Routine vaccines, extraordinary impact: Hepatitis Bs

Hepatitis B kills more people each year than AIDS-related illnesses, yet an effective vaccine exists. Ensuring every child has access to it is crucial to fighting back.

Routine vaccines, extraordinary impact: Haemophilus influenzae type b (Hib)

Hib used to be one of the biggest killers of children under five and amongst the main causes of meningitis, before this vaccine drastically reduced cases. With resistance to the antibiotics used to treat Hib infection on the rise, getting vaccinated against this deadly disease is as important as ever.

Routine vaccines, extraordinary impact: Tetanus

The disease can kill one in five people infected, yet an effective vaccine exists. Routine tetanus immunisation saves the lives of thousands of newborns every year.

Routine vaccines, extraordinary impact: Pertussis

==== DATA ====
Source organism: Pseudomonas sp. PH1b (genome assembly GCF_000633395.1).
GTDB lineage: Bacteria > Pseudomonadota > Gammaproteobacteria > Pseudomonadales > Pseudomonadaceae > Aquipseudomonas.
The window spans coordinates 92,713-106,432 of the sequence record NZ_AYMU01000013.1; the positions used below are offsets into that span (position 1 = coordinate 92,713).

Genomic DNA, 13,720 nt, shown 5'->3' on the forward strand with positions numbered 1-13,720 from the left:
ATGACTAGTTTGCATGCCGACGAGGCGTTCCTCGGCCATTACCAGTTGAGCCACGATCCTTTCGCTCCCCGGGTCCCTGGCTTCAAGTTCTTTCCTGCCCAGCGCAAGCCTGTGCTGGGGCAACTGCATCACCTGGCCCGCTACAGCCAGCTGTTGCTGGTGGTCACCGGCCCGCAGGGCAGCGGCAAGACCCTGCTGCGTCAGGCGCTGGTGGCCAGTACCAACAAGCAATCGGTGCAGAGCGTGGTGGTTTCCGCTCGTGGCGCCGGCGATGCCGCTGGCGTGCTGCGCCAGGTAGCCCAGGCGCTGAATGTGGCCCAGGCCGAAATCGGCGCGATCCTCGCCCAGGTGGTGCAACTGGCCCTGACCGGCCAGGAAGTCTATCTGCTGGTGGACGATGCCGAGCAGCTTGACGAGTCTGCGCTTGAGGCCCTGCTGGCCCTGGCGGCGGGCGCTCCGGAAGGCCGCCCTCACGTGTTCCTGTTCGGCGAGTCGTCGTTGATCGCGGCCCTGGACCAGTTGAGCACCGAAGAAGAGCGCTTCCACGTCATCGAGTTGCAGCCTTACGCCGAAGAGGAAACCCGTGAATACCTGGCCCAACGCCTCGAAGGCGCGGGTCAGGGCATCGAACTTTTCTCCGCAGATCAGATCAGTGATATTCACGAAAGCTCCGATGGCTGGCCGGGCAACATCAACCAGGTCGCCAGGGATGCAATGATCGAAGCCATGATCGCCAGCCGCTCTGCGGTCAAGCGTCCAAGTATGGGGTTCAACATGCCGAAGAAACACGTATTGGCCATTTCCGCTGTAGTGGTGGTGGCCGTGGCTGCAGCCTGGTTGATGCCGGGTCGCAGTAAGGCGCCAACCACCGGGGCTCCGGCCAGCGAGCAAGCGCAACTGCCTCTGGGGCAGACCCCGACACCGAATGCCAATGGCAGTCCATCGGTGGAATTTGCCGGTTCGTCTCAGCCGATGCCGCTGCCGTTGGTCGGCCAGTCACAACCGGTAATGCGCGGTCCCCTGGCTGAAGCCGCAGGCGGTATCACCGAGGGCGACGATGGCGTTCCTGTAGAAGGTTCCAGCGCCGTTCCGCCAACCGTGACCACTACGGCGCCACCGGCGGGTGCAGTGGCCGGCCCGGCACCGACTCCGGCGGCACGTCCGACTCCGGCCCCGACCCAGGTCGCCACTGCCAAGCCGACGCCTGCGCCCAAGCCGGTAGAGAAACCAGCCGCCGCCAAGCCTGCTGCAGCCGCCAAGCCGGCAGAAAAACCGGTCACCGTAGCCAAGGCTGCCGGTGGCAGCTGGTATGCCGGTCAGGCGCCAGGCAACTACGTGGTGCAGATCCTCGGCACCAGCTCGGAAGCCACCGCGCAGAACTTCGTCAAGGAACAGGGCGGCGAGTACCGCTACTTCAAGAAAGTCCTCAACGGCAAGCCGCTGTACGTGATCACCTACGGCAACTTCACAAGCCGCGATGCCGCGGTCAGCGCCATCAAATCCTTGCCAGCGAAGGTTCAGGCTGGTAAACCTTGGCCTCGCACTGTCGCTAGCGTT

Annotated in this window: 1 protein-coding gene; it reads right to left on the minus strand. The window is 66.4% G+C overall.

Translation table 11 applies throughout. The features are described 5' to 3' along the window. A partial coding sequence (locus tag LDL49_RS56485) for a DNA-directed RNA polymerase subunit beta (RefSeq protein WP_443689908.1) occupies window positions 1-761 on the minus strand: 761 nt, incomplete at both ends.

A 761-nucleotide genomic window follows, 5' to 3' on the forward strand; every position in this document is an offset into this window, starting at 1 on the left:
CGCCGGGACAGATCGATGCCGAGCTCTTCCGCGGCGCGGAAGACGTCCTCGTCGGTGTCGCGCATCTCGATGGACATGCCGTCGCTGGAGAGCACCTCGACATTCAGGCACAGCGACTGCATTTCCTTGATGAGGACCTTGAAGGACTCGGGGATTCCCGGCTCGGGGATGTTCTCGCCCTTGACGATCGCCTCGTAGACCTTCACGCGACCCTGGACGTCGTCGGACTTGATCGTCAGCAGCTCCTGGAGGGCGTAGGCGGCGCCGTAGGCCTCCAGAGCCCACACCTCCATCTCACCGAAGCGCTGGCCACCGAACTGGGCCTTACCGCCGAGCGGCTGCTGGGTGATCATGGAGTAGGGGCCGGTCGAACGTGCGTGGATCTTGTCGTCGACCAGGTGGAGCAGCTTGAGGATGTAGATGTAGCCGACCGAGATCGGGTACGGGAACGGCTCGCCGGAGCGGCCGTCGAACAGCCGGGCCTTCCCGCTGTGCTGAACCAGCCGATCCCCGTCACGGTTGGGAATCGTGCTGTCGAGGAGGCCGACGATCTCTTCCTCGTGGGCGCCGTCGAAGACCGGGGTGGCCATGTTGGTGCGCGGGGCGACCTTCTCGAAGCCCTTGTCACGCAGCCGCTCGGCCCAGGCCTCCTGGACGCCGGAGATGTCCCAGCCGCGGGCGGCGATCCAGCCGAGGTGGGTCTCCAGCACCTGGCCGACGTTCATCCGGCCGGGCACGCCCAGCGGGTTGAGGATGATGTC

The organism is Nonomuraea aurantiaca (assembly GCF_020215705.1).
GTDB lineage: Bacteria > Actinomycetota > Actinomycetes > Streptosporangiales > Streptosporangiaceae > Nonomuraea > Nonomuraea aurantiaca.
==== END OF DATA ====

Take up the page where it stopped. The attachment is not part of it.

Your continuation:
Before immunisation for pertussis, or whooping cough, became routine, it killed twice as many children as measles and polio combined. High vaccine coverage is essential to keep that threat at bay.

Routine vaccines, extraordinary impact: Diphtheria

Diphtheria used to kill up to 50% of people who contracted the disease. Routine immunisation has brought the number of cases down to just a few thousand per year. However with the bacterium now forming resistance to antibiotics, keeping vaccine coverage high has never been more important.

TOPICS: Educational

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